Remains of WWII pilot, Steelton native, recovered in Italy

It is a 70-year-old mystery that began in the Midstate and just this week, halfway around the world, it began to yield clues.

An excavation site in Italy turned up remnants of a plane and remains of a pilot believed to be Captain Arthur Halfpapp of Steelton.

Halfpapp was in the Army Air Corp and was piloting a P-47 Thunderbolt in April 1945 when he crashed in the Po River Valley.

Halfpapp and the plane were never recovered. Until now, according an Italian blog post that posted photos of the site and its findings including Halfpapp’s dog tags.

So much discovery a half-world away got us in the sleuthing mood, so we visited the Historical Society of Dauphin County in Harrisburg.

Janet Bowen is its curator who was up for the challenge.

Halfpapp was was 23 when he died in 1945, just weeks before the end of World War II. We guessed that he would’ve graduated around 1939 or 1940 and looked for high school yearbooks.

“We have a 1939 one,” Bowen said pulling it from a shelf of maybe two dozen different yearbooks.

We thumb through the pages and stop on photos of the seniors.

“Here he is,” I said excitedly. “It says here he’ll pilot a plane.”

“So, this was really his dream,” Bowen said, thrilled that our first attempt at finding information was successful.

Puzzle pieces scattered 70 years ago begin to fall into place.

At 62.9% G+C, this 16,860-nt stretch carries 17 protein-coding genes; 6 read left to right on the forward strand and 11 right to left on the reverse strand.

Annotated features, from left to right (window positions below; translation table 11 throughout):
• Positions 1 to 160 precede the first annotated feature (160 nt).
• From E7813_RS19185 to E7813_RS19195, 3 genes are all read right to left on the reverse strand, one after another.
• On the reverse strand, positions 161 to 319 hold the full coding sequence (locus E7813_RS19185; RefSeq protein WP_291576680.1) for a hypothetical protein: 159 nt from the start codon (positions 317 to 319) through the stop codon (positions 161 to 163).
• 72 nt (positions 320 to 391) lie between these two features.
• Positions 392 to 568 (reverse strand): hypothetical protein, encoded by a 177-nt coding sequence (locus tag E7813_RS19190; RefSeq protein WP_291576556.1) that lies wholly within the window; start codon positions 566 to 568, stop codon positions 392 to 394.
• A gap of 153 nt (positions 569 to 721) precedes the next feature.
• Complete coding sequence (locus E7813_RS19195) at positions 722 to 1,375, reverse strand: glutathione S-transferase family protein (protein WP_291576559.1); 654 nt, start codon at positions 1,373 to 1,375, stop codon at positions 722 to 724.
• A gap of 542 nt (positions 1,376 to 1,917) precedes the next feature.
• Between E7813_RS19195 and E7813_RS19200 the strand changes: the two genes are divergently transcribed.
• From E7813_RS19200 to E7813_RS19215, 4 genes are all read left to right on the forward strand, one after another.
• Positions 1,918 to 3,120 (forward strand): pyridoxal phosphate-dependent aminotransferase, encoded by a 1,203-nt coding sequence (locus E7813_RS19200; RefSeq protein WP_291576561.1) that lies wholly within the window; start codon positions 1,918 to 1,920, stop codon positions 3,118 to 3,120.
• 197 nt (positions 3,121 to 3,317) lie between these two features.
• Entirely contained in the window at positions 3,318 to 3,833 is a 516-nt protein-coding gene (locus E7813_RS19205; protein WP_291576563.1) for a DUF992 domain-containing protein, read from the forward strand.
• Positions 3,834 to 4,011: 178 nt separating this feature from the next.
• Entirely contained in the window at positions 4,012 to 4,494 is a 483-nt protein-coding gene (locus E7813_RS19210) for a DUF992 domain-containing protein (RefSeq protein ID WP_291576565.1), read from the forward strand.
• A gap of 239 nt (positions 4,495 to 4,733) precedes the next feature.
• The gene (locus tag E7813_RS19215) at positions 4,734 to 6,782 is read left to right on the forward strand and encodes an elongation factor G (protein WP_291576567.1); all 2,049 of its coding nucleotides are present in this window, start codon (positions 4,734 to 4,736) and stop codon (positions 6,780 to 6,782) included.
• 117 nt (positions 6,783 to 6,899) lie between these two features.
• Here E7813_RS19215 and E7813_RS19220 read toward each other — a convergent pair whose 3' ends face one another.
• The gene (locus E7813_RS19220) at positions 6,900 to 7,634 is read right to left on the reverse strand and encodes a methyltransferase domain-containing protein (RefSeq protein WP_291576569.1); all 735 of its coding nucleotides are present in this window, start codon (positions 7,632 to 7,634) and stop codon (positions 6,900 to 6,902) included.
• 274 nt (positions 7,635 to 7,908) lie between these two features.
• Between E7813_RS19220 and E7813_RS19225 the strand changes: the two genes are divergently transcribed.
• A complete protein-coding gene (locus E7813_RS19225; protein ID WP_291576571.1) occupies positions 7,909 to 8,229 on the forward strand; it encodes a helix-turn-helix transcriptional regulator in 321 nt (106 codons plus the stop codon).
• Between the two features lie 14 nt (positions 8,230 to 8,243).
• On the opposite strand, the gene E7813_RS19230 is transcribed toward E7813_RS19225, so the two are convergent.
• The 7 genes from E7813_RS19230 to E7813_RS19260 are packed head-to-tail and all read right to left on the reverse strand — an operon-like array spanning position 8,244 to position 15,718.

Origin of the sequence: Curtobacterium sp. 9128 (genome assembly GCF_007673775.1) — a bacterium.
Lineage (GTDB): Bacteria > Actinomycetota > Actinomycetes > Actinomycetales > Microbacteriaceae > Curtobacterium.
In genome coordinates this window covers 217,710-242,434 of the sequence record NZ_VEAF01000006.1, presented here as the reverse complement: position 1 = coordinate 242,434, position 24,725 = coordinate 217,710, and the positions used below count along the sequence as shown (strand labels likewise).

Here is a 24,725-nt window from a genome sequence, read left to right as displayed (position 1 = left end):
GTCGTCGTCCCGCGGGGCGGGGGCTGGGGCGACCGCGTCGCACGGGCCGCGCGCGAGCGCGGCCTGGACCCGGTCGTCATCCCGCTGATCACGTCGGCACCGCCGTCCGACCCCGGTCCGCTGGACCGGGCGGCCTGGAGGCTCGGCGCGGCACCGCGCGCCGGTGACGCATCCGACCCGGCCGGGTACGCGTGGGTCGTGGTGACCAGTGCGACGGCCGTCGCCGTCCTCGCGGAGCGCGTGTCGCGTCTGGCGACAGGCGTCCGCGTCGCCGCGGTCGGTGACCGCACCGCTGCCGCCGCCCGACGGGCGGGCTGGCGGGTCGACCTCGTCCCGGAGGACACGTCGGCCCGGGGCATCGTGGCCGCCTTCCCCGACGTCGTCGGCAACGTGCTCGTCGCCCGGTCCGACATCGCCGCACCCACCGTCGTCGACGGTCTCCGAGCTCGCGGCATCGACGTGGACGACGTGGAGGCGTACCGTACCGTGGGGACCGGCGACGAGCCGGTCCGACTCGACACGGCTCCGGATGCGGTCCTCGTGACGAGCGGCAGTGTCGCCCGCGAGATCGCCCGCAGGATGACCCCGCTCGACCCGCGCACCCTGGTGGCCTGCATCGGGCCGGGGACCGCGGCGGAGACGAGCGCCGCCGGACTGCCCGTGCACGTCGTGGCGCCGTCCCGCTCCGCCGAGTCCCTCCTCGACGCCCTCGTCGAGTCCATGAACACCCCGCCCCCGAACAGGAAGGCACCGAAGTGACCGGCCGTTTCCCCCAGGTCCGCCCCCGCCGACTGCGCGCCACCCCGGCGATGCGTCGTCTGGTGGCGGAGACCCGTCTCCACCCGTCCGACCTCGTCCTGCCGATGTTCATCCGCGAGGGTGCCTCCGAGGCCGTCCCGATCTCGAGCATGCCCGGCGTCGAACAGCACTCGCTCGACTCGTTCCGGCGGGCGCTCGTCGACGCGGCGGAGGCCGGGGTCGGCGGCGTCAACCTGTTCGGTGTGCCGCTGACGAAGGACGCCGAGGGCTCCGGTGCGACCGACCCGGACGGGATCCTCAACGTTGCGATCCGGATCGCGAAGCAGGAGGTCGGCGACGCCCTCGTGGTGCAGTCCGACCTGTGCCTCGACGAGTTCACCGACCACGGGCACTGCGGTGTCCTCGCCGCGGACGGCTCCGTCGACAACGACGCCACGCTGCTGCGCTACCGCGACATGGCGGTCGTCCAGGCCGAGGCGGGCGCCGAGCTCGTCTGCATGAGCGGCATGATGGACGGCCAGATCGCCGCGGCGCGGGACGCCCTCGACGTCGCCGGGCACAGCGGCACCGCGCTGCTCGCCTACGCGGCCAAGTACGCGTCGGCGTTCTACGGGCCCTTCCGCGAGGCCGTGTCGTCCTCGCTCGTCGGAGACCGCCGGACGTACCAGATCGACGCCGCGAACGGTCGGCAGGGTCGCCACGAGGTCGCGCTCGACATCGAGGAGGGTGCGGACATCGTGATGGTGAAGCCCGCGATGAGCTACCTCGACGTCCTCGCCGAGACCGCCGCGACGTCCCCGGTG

As a boy, Art dreamed of flying. As a man, he lived that dream.

“He died doing what he was passionate about so there’s something romantic about that,” Bowen said.

Bowen then grabbed a 1939 Steelton city directory. It showed Art Halfpapp, student, at 421 Main Street. It was on Steelton’s west side but no longer exists. Both Main Street and Art’s homes were casualties of Hurricane Agnes in 1972.

His house has been gone for four decades and he vanished seven decades ago, but Janet hopes Halfpapp’s long journey will end in the Midstate.

“Generally, the idea is you want to bring the remains home if possible,” Bowen said.

The U.S. government still must authenticate the Italian claims. It will do intense research. Janet says she will, too. She’s suddenly fixating on a guy she just met in a 1939 Steelton yearbook.

“He’s nicknamed Art so there’s a little bit of playfulness, going by a nickname. I have an insane amount of curiosity so I won’t let go,” she said.

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